02/12/2023 Call Recording - SCS called her to arrange the above, However the advisor stated that because shes had the sofa for over 1 year she would incur depreciation costs and would only receive 40% of the the cost back. She objected and he said he could ask his manager for 50%. She asked for it in writing and received this email “I can confirm that the refund or credit amount would 40% of the original order value due to the goods depreciating over the last few years.”

04/12/2023 - SAR Requested 20/12/2023 - SAR Received

05/12/2023 Final Response Email from SCS - We have fully reviewed the history on your account with the manufacturer, and since the furniture is either discontinued, or the parts can no longer be sourced by the manufacturer to enact repairs, they believes the best solution to resolve your concerns is to supply a refund credit note in accordance with section 24 of the Consumer Rights Act 2015.

Due to the fact you have possessed the goods for more the six months, the manufacturer is within their legal entitlement to apply depreciation on any refund credit in accordance with section 24(8) of the Consumer Rights Act 2015.

 As the goods in question have been in your home since 27/04/19, this is why the manufacturer has agreed to offer you a refund credit at 40% of the original cost of your goods

The refund credit can be used towards a reselection purchase in an SCS store, or as a direct refund upon recovery of the goods.

We would like to inform you that ScS A share & Sons is registered as a full member of The Furniture and Home Improvement Ombudsman which is approved by government to provide independent alternative dispute resolution services to consumers. We follow the Ombudsman’s Code of Practice which means that their decisions are binding on us. You are now entitled to contact them if you are not satisfied with our response to your complaint. This is our final response to you.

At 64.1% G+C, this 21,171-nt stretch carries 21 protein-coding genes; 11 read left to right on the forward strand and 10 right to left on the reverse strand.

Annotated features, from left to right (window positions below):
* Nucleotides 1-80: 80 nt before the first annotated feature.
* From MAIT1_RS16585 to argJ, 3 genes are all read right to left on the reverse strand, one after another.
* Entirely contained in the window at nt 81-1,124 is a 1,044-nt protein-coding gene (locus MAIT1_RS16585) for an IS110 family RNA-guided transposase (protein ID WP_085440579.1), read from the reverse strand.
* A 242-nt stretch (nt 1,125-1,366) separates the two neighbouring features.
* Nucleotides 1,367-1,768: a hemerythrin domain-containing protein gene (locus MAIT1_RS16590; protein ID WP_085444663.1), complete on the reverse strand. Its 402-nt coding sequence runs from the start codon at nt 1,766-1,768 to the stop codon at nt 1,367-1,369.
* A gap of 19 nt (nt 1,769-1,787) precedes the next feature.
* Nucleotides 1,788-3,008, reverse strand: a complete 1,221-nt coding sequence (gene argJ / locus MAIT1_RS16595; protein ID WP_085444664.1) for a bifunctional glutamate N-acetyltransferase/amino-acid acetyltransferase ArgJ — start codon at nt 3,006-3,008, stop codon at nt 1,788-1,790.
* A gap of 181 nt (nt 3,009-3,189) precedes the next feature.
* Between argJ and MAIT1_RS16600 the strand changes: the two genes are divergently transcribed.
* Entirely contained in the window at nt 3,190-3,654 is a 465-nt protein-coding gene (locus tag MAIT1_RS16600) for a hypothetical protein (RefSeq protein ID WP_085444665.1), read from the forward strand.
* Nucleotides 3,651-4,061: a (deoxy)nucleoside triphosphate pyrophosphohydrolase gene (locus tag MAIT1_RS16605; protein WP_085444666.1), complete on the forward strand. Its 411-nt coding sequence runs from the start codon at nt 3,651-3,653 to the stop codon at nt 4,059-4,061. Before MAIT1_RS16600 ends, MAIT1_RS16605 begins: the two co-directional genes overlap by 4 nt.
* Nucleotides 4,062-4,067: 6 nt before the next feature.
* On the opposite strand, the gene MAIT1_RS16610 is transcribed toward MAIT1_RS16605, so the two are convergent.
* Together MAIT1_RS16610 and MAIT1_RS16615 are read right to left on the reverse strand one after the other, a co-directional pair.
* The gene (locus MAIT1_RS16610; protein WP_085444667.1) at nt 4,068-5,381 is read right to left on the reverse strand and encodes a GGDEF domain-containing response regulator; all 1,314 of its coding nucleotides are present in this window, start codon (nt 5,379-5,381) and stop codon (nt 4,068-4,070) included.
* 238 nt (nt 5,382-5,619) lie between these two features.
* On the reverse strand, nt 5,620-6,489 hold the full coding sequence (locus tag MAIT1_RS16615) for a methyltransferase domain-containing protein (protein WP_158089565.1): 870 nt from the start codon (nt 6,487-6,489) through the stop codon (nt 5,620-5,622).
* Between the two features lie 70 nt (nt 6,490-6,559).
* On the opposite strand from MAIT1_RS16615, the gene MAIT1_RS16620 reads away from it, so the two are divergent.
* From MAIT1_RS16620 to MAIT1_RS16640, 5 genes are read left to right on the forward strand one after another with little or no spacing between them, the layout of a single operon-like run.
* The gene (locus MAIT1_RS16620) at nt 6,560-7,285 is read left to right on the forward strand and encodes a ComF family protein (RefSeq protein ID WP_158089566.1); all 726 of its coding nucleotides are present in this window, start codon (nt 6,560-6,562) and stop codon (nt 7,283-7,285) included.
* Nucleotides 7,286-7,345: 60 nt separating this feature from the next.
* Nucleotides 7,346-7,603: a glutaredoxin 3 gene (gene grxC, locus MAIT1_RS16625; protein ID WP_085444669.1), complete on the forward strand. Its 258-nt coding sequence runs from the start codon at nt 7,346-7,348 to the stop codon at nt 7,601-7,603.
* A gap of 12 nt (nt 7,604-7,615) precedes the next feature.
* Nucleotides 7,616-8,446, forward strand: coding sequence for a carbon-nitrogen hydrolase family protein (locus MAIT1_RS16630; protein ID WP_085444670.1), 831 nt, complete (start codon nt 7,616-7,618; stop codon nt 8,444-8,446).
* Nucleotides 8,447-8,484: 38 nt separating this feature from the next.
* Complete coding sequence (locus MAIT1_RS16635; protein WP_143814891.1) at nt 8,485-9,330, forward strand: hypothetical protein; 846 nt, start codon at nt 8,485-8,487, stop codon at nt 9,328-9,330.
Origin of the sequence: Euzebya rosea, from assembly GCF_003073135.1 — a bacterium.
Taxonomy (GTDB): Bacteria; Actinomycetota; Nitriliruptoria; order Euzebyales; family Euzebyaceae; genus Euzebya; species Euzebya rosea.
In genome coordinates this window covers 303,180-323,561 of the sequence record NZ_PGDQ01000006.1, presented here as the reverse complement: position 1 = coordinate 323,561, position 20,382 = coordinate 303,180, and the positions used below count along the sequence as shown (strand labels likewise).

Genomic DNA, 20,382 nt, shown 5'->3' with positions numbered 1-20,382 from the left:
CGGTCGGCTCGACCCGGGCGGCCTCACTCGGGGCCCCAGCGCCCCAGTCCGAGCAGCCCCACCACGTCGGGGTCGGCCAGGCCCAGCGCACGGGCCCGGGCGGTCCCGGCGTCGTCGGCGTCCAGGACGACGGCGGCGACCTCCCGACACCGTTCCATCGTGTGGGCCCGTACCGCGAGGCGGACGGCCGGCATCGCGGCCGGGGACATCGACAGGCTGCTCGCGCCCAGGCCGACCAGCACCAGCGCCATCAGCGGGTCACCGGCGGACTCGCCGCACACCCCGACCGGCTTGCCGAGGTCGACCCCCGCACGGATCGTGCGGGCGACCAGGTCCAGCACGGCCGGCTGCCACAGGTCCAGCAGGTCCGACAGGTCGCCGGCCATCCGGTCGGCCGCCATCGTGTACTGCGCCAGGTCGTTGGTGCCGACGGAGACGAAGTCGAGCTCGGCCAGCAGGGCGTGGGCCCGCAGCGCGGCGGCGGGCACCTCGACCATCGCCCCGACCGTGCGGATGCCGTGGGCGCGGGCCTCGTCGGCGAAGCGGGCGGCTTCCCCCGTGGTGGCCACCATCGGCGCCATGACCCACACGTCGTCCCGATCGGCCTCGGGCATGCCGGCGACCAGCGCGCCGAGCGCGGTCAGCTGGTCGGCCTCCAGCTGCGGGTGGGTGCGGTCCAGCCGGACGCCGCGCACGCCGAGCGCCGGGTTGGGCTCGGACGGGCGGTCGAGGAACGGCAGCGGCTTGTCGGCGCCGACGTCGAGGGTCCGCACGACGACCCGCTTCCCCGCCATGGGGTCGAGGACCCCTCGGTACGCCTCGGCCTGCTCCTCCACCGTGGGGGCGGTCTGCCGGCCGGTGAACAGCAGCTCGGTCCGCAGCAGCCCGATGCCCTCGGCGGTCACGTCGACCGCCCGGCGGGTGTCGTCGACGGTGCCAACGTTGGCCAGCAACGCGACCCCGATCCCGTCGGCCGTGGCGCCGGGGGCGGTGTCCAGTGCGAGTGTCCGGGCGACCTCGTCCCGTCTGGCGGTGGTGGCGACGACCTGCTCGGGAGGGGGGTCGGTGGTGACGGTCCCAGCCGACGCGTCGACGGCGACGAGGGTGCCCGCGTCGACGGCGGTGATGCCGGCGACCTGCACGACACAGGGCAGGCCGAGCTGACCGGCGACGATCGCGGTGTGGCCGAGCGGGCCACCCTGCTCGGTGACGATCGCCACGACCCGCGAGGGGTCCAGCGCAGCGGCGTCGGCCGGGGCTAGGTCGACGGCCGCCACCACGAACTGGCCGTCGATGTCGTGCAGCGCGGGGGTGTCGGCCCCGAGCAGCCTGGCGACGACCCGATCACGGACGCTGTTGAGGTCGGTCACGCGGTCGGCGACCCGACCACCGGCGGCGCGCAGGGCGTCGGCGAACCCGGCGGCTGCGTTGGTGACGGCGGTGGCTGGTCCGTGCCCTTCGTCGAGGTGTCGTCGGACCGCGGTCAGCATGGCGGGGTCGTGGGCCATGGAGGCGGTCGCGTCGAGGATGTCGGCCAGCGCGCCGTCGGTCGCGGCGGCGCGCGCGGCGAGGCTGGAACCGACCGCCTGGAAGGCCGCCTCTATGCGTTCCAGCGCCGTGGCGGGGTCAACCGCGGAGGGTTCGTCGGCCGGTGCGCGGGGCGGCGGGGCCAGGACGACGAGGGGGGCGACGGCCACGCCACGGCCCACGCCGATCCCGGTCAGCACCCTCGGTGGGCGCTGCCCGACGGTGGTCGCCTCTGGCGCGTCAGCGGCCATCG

Thank you for taking the time to read this, any advice welcome!  :)





Comments

  • eskbanker
    eskbanker Posts: 29,936
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    What happened between the repair in 2020 and requesting another technician visit in 2023?  If the 2020 repair was visibly unsuccessful at the time then it should have been challenged then?

    Likewise what happened between agreeing to a technician visit in March 2023 and this happening in October?

    What's her desired outcome?
  • the_lunatic_is_in_my_head
    the_lunatic_is_in_my_head Posts: 7,324
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    edited 2 February at 8:52AM
    Hello OP

    Their final response is (sort of) correct in that in the event of no repair/replace one option is a refund reduced for use.

    If she purchased from SCS their reference to the sofa manufacturer has nothing to do with anything as rights lie with the retailer with whom there is contract. 

    Offering 40% on a sofa with a 20 year guarantee is poor IMO, I’d push back on this and would be suggesting a much different % in your favour. 

    Nearly 5 years in use puts them at 75% based on their 20 year guarantee. 

    Other option is to have someone else (I.e Independent furniture repair company) fix it and seek the cost of repair (if reasonable) as a price reduction or damages. 

    Personally I’d get shot if the sofa for a refund and would simply send a letter to head office with a copy of their final email, a copy of proof you have showing the 25 year guarantee (forget what they offer now :) ) and a request for a settlement figure of £x.

    Looks like the insurance is due to expire shortly, I’d add the last couple months on top. I'd also add the £75 fee they've charged you.

    Not sure how long the £200 sofa guard is covering? 

    Long story short they are offering as little as possible you need to push back and politely but firmly demand more :) 

    (Edited to amend incorrect figures). 
  • ArbitraryRandom
    ArbitraryRandom Posts: 2,342
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    Agreed I think the best advice will depend on what your friend actually wants from this... There's a few avenues that I think could be pursued to attempt to at least get a higher percentage refund. 

    1. Nov 2020: complaint would be around the initial fault being reported and if your friend was incorrectly advised they had to accept a repair... yes it may not have been covered by the insurance, but that's because the manufacturing fault would be the responsibility of SCS (as the sellers) and they would have been entitled to a refund at the time.